Vadim, Roger

Vadim, Roger (1927–2000)

(pop culture)

Roger Vadim, French director of sexually explicit films and the first person to film the classic vampire story “Carmilla,” was born R. V. Plémiannikov in Paris. He entered the French film industry soon after World War II as an assistant to Marc Allégret. In 1955 while working on an Allégret film, Futures Vedettes, he met his future wife, Brigitte Bardot. After they married he directed her in And God Created Woman (1956) and The Night Heaven Fell (1957), two films that made Bardot an international sex goddess. Those films also helped establish Vadim’s reputation as a superior purveyor of male voyeuristic sexual fantasies in wide-screen Technicolor.

After completing The Night That Heaven Fell, Vadim and Bardot were divorced and he married Annette Stroyberg, the star of his next set of films. His major production during this period was a vampire movie, Et Mourir de Plaisir, released in the United States as Blood and Roses and for which he turned to Irish writer Sheridan Le Fanu for inspiration. Throughout his career Vadim searched for stories that would allow him to project his own sexual fantasies on the screen, and when he encountered the artistic presentation of an overtly sexual vampire in Le Fanu’s “Carmilla,” he was quick to see its potential. The story’s potential was underscored by current releases from Hammer Films in England, which was making the world aware of the large market for bloody vampire stories.

Possibly because of the blatant sexual element of “Carmilla,” Blood and Roses was the first attempt to bring Le Fanu’s story to the screen (not including Carl Theodor Dreyer‘s Vampir, which some buffs believe is based on “Carmilla,” even though it bears little resemblance to Le Fanu’s story). “Carmilla” proved a perfect vehicle for Vadim, who was able to play with the situation of a young, sexually attractive vampire drawn to victims of her own age and gender and for whom the integration of feeding and sexual activity was the norm. Vadim’s second wife, Annette, played Carmilla, described in the screenplay as a woman possessed of the spirit of a long-dead vampire. Her victim was Elsa Martinelli, who played Georgia Monteverdi. One especially memorable scene occurred close-up as Carmilla kissed a drop of blood that had appeared on Georgia’s lip. The loosening of censorship standards in French movies by this time (to which Vadim had contributed) allowed him to capture on film some of the sexual aspects of the vampire’s embrace that Le Fanu could only suggest. Although largely faithful to the mood of the original story, Vadim did incorporate several elements of what had become the standard vampire myth. Thus, Carmilla returned to her grave each morning, and the movie ended as she rushed against the sunlight. She stumbled and fell on a wooden shaft, which pierced her heart. In the original story, her grave was discovered by the family of some of her victims, who drove a stake into her heart.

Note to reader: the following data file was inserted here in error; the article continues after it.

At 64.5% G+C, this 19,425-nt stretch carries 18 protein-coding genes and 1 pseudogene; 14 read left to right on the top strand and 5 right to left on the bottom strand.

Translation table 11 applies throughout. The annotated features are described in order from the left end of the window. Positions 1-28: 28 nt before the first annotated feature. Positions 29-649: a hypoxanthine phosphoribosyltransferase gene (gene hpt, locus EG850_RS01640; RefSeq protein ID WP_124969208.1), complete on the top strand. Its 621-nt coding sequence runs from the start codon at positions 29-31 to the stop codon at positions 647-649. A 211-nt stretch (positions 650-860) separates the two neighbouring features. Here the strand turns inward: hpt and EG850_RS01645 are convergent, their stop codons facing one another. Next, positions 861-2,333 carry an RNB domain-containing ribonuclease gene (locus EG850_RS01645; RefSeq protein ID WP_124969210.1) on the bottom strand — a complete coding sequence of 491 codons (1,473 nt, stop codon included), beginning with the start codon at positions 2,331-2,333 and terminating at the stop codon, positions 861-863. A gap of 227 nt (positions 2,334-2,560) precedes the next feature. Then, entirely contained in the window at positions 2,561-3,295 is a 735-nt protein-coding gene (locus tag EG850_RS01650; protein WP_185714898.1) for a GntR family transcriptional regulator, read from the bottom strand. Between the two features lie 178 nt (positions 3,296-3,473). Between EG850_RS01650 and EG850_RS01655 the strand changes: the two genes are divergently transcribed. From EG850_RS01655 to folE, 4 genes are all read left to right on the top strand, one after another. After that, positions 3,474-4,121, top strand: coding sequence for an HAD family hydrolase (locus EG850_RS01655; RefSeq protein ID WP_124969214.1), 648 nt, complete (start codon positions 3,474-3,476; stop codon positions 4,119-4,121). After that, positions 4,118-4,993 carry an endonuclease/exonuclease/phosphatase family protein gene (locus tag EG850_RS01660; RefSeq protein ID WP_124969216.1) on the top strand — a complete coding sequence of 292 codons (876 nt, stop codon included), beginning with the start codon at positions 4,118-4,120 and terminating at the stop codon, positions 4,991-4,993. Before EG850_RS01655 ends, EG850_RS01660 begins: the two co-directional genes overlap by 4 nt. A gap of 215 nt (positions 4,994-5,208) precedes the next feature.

At the time Blood and Roses was released, British and American audiences were not yet allowed to see Vadim’s films uncut. Censors removed the more “offensive” scenes before Blood and Roses was released in 1961 by Paramount. Blood and Roses was Vadim’s only direct contribution to the vampire genre; however, he inadvertently made a second notable contribution through his third wife, Jane Fonda. In 1968 he cast Fonda in the starring role in Barbarella, in which he combined his sexual visions with science fiction. The sexy, space-hopping Barbarella directly inspired Forrest J. Ackerman in the creation of Vampirella, the sexy comic book space vampire whose numerous adventures became the subject of the most successful vampire comic books to the present day.

In 1971 Vadim had one last success with Pretty Maids All in a Row, starring Angie Dickinson, but by the 1970s Vadim’s one-dimensional Playboy approach to the film was passed over for hard-core pornography and sexually explicit scenes in major Hollywood movies. Vadim continued to direct through the 1980s, but his movies never again attracted the attention of his earlier work. In 1963 he wrote the introduction for an anthology of vampire stories collected by Ornella Volta and Valeria Riva. He died on February 11, 2000, in Paris, France.

Sources:

Glut, Donald G. The Dracula Book. Metuchen, NJ: Scarecrow Press, 1975. 388 pp.
Quinlan, David. The Illustrated Guide to Film Directors. Totowa, NJ: Barnes & Noble, 1984. 335 pp.
Thomson, David. A Biographical Dictionary of Film. New York: William Morrow, 1976. 629 pp.
Vadim, Roger. Bardot, Deneuve & Fonda: The Memoirs of Roger Vadim. London: New English Library, 1970.
———. Memoirs of the Devil. San Diego: Harcourt Brace Jovanovich, 1977. 187 pp.
Volta, Ornella, and Valaria Riva, eds. The Vampire: An Anthology. Introduction by Roger Vadim. London: Neville Spearman, 1963. Rept. London: Pan Books, 1965. 316 pp.